The Need for an Ontology of Art: Seeing Deeper Spiritual Meanings in Indo-Muslim Paintings

The Need for an Ontology of Art: Seeing Deeper Spiritual Meanings in Indo-Muslim Paintings

April 2, 2024

Western scholars looking through their particular art lens are missing the ontological and spiritual meanings and significance in the works of South Asian Muslim art, says Murad Khan Mumtaz, an assistant professor of art at Williams College in Williamstown, Mass. 

Mumtaz, a U.S.-based Pakistani artist and researcher trained in the traditional practice of Indian miniature painting, spoke on Feb. 29 on The Need for an Ontology of Art: Indo-Muslim Painting as a Case Study.” The talk was presented at Yales Loria Center as part of a graduate student-led series of Pre/Early Modern Forums at the Department of the History of Art at Yale University.

Mumtaz, the author of the publication Faces of God: Images of Devotion in Indo-Muslim Painting, 1500–1800,” presented a series of works of Islamic art that represented a deeper significance when seen from the ontological hierarchies of faith: levels of existence from the lower levels of mortals to the upper levels of the divine.

Mumtaz detailed how Islamic art has been reduced and misrepresented as being an iconophobic tradition instead of being seen for the polyvalence of its figural artworks made for Muslim audiences” that has “remained hidden in plain view.” 

He noted that the cosmological meanings and the cultures of devotion and rituals — foreign to previous Western interpretations — would be clearly evident to South Asian viewers knowing of Islamic intellectual and religious histories. 

Focusing on the Mughal period between 1526 to circa 1800, Mumtaz presented examples of works that reflected the visual and literal metaphors of devotion which were presented as an ontological hierarchy of creation.

The hierarchy of the world that is expressed in Islamic art is reflected in the levels of the archetypal human body which is presented like a cosmic map divided into ontological regions depicting levels of existence.” The triangle of life depicted a clear map from the lowest levels to the highest: from nothingness,” to the next level of the corporeal world,” to the world of imagination,” to the world of spirits,” to finally the highest point of existence: Being.” 

Mumtaz contextualized artworks and showed how these cosmic levels are echoed in the works of Islamic art.

As examples, Mumtaz presented Prince Salim with a falcon”, ca. 1600-1605, an opaque watercolor and gold on paper painting made during Emperor Akbar’s reign (R. 1555-1605) and in a work by Abul Hasan, (1589-c.1630) of A Dervish Climbing the Tree of Life” (c. 1610) made for Emperor Jahangir (R. 1605-1627).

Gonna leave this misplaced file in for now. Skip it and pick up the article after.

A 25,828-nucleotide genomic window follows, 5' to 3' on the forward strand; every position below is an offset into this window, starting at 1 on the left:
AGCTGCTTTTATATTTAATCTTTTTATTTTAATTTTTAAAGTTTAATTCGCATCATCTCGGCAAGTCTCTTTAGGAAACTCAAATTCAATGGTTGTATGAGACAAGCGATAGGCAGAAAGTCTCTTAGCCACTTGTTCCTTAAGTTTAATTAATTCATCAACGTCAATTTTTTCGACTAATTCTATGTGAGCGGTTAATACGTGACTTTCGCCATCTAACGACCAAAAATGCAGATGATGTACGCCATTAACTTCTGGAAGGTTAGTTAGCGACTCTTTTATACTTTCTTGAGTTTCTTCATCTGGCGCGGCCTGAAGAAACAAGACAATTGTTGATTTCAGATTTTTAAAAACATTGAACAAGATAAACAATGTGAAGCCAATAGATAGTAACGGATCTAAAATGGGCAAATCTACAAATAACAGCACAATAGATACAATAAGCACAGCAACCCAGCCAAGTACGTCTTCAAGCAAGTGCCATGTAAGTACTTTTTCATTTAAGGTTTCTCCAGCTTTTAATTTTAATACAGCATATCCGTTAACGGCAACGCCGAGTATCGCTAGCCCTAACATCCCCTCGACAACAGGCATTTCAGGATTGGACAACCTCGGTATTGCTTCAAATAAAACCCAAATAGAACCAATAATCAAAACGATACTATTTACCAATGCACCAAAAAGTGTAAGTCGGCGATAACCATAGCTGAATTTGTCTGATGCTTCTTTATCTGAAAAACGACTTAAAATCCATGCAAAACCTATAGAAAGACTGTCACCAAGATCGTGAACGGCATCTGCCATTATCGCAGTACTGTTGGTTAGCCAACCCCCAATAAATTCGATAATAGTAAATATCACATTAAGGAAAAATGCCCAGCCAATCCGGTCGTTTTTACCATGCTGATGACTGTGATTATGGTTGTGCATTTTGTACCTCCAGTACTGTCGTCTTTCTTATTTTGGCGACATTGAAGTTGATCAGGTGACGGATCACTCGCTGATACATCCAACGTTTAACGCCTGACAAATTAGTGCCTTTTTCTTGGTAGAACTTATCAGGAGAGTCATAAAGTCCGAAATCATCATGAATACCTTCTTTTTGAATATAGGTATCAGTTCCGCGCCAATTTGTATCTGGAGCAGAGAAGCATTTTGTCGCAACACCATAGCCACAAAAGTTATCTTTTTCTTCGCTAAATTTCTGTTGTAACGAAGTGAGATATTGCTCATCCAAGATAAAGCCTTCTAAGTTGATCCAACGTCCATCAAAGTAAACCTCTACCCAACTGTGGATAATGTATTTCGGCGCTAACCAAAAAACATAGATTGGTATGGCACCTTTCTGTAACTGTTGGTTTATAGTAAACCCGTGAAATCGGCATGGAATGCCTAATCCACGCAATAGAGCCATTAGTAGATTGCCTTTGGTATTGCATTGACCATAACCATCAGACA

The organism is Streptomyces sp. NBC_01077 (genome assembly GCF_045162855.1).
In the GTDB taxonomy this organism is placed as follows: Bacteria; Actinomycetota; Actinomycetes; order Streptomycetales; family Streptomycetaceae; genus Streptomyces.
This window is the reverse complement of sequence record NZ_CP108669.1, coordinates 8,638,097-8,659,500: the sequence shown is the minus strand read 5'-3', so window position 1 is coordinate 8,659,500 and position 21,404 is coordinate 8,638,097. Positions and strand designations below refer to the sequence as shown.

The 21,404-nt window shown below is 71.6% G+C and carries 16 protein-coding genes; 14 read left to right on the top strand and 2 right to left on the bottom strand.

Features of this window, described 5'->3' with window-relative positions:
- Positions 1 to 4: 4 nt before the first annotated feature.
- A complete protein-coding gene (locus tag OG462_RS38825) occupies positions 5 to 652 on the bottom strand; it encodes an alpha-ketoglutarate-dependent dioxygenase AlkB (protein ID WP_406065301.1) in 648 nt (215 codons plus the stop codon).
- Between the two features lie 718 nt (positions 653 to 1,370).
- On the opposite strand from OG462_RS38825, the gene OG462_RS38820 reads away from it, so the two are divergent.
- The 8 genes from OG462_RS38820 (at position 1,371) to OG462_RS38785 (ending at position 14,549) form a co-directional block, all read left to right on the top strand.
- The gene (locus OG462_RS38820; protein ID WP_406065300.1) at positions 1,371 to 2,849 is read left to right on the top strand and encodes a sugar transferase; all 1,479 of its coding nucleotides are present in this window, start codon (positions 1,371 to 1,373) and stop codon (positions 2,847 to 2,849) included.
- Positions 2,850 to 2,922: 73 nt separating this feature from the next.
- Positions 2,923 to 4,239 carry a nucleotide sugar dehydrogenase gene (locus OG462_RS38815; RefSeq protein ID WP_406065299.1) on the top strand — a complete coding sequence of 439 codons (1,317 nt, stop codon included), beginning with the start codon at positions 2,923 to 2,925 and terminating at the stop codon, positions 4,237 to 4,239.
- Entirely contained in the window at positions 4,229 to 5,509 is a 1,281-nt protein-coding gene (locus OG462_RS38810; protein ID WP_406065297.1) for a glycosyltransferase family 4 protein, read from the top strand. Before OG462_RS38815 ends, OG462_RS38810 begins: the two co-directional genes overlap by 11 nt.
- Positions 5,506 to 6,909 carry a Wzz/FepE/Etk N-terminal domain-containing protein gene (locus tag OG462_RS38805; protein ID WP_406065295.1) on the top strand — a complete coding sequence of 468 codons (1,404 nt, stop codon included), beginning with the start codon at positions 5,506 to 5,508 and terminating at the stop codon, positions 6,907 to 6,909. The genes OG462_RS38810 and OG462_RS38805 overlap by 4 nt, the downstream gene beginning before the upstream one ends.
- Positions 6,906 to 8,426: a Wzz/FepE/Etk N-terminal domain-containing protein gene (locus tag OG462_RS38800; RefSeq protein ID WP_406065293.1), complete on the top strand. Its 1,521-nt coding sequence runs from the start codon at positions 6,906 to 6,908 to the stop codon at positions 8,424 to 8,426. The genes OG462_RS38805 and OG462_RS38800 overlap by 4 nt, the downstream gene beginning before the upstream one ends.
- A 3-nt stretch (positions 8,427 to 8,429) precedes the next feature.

Such works as those by Hasan, said Mumtaz, have been principally viewed for their European influence and the canons of European art-making with the supposition that the artist was merely following European themes and styles in which the artist was familiar from a young age. But here we have a problem of conflating stylistic elements with thematic elements.”

What that analysis overlooks is the greater cultural worldview, said Mumtaz, with Western scholars at sea when attempting to locate artwork within the context of Islamic culture.”

This Western appraisal is one that fails to see nor understand its other-worldly allegories and its divine manifestations, he said, such as — in the Hasan work — a flattened gold sky, bold outlines of rock formations, and curiously giant-scaled squirrels.

Mumtaz said these devotional markers” would be immediately identified and understood by Muslim viewers.

In the Hasan painting these markers also included its towering tree representing the tree of life and sanctity,” a winding stream dividing the realms of existence”,   the images of angelic birds guarding its nest of eggs, to ultimately a dreamlike sky representing heaven.”

Central to the Hasan work is the figure of the huntsman wearing local garb, presented as a seeker of truth, attempting the impossible task of scaling the tree, which acts as an allegory of mans spiritual task.”

“Once you start to see [the symbols], you see them everywhere [in South Asian art],” he said.

Mumtaz received his Ph.D in Art and Architectural History from the University of Virginia in 2018, his M.F.A.  from Columbia University (2010) and his B.F.A. from the National College of Arts (2004).

The lecture received support from History of Art and Early Modern Studies at Yale University.

Frank Rizzo